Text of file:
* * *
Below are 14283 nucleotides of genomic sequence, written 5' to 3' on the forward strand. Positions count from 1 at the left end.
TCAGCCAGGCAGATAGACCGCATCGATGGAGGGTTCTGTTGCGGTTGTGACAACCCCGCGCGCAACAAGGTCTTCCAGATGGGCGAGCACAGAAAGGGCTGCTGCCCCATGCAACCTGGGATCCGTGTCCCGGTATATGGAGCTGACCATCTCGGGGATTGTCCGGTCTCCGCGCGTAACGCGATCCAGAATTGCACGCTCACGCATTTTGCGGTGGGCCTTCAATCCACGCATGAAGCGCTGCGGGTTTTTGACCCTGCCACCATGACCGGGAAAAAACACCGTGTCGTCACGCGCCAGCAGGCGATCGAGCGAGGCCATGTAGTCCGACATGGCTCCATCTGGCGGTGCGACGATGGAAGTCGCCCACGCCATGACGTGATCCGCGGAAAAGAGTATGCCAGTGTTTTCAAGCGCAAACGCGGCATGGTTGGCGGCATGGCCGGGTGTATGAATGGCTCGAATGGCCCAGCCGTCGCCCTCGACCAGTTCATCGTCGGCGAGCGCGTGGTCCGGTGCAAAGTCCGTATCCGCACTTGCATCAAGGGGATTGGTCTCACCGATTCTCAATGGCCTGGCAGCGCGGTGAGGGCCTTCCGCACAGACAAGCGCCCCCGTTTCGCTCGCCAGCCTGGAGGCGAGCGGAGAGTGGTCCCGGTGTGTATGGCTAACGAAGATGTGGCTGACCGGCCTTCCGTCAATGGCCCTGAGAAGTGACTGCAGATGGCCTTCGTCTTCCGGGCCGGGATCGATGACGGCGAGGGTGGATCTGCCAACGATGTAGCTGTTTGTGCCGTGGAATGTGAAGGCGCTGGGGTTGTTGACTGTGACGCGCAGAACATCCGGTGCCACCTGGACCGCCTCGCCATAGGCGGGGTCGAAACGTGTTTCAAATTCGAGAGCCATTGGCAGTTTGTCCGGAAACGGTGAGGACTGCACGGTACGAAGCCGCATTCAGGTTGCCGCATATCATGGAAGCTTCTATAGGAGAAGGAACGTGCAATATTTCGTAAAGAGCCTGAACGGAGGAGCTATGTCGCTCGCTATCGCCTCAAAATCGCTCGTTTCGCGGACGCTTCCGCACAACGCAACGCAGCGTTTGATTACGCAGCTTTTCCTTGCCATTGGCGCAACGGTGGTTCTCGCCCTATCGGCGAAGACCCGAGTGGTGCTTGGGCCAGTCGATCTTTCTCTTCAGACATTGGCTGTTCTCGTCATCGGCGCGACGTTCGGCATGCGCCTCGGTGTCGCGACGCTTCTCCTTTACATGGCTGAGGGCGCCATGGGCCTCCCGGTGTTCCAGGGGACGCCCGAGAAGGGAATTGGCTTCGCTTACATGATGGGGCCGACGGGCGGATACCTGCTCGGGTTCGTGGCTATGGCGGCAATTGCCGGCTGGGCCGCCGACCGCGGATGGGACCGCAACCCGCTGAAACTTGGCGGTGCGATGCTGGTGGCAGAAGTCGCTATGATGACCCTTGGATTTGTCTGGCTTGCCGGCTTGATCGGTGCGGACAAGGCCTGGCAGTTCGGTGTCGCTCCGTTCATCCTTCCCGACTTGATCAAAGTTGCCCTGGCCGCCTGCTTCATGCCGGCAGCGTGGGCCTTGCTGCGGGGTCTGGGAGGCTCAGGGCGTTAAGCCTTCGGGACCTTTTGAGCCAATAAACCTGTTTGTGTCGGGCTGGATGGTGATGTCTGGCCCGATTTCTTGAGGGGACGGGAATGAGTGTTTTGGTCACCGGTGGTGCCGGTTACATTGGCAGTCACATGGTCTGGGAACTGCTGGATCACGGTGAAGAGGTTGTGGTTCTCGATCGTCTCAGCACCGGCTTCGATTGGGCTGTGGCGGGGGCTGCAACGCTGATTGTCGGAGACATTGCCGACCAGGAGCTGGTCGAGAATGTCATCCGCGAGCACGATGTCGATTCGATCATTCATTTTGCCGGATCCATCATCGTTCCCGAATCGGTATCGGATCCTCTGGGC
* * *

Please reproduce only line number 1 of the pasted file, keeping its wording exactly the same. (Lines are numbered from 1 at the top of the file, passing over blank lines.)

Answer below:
Below are 14283 nucleotides of genomic sequence, written 5' to 3' on the forward strand. Positions count from 1 at the left end.